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Nanomedicine paves the way for new treatments for spinal cord injury

Nanomedicine paves the way for new treatments for spinal cord injury
Nanogel—Scheme of selective drug treatment in the central nervous system. Credit: Politecnico di Milano—Istituto Mario Negri

In a study published in Advanced Materials, researchers have demonstrated that an innovative nano-vector (nanogel), which they developed, is able to deliver anti-inflammatory drugs in a targeted manner into glial cells actively involved in the evolution of spinal cord injury, a condition that leads to paraplegia or quadriplegia.

Treatments currently available to modulate the mediated by the component that controls the brain's internal environment after acute spinal cord injury showed limited efficacy. This is also due to the lack of a therapeutic approach that can selectively act on microglial and astrocytic cells.

The nanovectors developed by Politecnico di Milano, called nanogels, consist of polymers that can bind to specific target molecules. In this case, the nanogels were designed to bind to , which are crucial in the inflammatory response following acute spinal cord injury. The collaboration between Istituto di Ricerche Farmacologiche Mario Negri IRCCS and Politecnico di Milano showed that nanogels, loaded with a drug with anti-inflammatory action (rolipram), were able to convert glial cells from a damaging to a protective state, actively contributing to the recovery of injured tissue.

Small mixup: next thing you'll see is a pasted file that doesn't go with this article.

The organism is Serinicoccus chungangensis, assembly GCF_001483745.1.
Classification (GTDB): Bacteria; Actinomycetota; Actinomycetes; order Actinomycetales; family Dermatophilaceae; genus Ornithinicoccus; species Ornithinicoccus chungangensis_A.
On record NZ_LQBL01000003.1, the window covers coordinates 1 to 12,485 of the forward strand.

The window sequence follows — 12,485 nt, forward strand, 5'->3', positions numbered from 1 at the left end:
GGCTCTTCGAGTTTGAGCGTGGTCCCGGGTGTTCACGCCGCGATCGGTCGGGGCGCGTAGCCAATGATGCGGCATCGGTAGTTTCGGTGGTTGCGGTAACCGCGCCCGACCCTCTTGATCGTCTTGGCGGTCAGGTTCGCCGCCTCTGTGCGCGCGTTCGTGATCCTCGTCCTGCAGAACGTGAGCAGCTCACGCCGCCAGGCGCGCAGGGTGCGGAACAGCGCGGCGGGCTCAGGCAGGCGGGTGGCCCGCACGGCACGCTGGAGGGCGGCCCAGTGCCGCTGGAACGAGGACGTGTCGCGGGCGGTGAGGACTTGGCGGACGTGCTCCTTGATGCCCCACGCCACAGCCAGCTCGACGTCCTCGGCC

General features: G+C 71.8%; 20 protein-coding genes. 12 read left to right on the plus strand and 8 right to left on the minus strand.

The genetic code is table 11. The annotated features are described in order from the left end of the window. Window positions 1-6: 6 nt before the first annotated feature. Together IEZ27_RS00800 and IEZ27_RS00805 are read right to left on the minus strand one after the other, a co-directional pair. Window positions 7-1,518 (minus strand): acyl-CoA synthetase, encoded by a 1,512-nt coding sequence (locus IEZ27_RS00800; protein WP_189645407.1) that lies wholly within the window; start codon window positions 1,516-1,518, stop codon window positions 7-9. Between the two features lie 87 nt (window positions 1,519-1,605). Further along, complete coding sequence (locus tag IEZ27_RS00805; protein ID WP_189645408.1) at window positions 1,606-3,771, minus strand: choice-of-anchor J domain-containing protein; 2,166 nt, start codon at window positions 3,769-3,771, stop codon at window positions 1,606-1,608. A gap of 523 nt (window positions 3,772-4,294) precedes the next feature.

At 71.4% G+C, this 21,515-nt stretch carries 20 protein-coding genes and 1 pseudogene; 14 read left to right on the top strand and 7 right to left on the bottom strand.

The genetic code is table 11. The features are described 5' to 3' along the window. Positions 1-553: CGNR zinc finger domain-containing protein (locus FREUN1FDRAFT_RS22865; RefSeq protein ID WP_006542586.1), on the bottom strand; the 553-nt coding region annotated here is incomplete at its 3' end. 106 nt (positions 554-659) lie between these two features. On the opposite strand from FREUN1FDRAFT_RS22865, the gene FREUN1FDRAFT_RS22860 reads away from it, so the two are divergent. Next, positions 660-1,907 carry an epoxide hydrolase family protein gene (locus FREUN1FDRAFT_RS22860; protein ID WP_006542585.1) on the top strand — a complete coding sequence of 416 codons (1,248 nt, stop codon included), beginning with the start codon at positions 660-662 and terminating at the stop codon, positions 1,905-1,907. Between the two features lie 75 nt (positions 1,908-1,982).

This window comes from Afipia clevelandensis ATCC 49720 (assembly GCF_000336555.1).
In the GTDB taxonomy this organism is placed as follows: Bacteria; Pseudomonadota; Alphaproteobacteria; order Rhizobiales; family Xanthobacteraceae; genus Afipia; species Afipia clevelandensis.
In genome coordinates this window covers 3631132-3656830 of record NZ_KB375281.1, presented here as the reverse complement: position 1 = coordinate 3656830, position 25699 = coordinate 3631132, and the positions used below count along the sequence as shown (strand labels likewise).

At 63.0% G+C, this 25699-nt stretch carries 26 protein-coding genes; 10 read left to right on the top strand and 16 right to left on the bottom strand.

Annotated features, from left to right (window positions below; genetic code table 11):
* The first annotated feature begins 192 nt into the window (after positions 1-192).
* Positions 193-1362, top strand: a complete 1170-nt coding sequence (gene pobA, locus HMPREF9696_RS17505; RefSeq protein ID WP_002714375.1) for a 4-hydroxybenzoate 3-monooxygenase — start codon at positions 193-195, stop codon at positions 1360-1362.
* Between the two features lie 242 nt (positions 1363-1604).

Nanogels were shown to have a selective effect on glial cells, releasing the drug in a targeted manner, maximizing its effect, and reducing possible side effects.

"The key to the research was understanding the that can selectively target nanogels within specific cell populations," explains Filippo Rossi, professor at the Department of Chemistry, Materials and Chemical Engineering "Giulio Natta" at Politecnico di Milano. "This makes it possible to optimize drug treatments by reducing unwanted effects."

"The results of the study show that nano gels reduced inflammation and improved recovery capacity in animal models with spinal cord injury, partially restoring motor function. These results open the way to new therapeutic possibilities for myelinolysis patients," says Pietro Veglianese, Head of the Acute Spinal Trauma and Regeneration Unit, Department of Neuroscience at Istituto Mario Negri.

"Moreover, this approach may also be beneficial for treating such as Alzheimer's, in which inflammation and glial cells play a significant role."

More information: Valeria Veneruso et al, Synergistic Pharmacological Therapy to Modulate Glial Cells in Spinal Cord Injury, Advanced Materials (2023). DOI: 10.1002/adma.202307747

Journal information: Advanced Materials

Citation: Nanomedicine paves the way for new treatments for spinal cord injury (2024, February 14) retrieved 21 April 2024 from
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